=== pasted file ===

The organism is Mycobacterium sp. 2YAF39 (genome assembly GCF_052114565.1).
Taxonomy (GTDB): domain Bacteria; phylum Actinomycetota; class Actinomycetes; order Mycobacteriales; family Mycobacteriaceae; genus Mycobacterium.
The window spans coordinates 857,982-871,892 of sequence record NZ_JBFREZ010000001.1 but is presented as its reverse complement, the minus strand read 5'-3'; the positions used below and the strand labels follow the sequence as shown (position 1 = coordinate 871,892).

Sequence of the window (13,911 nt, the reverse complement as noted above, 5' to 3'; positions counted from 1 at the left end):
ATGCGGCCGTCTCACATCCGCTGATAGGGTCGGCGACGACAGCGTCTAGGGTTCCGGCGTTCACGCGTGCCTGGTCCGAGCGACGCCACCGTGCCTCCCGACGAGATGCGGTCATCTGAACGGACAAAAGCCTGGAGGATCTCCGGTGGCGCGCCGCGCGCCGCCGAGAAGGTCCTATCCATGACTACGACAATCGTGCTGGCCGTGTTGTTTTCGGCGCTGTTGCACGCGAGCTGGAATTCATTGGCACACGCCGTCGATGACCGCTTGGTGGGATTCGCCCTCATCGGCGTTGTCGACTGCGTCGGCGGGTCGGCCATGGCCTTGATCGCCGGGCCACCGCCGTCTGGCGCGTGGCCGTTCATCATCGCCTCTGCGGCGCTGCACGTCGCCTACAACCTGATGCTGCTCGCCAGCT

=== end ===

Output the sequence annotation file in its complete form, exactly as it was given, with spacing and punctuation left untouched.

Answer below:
The organism is Mycobacterium sp. 2YAF39 (genome assembly GCF_052114565.1).
Taxonomy (GTDB): domain Bacteria; phylum Actinomycetota; class Actinomycetes; order Mycobacteriales; family Mycobacteriaceae; genus Mycobacterium.
The window spans coordinates 857,982-871,892 of sequence record NZ_JBFREZ010000001.1 but is presented as its reverse complement, the minus strand read 5'-3'; the positions used below and the strand labels follow the sequence as shown (position 1 = coordinate 871,892).

Sequence of the window (13,911 nt, the reverse complement as noted above, 5' to 3'; positions counted from 1 at the left end):
ATGCGGCCGTCTCACATCCGCTGATAGGGTCGGCGACGACAGCGTCTAGGGTTCCGGCGTTCACGCGTGCCTGGTCCGAGCGACGCCACCGTGCCTCCCGACGAGATGCGGTCATCTGAACGGACAAAAGCCTGGAGGATCTCCGGTGGCGCGCCGCGCGCCGCCGAGAAGGTCCTATCCATGACTACGACAATCGTGCTGGCCGTGTTGTTTTCGGCGCTGTTGCACGCGAGCTGGAATTCATTGGCACACGCCGTCGATGACCGCTTGGTGGGATTCGCCCTCATCGGCGTTGTCGACTGCGTCGGCGGGTCGGCCATGGCCTTGATCGCCGGGCCACCGCCGTCTGGCGCGTGGCCGTTCATCATCGCCTCTGCGGCGCTGCACGTCGCCTACAACCTGATGCTGCTCGCCAGCT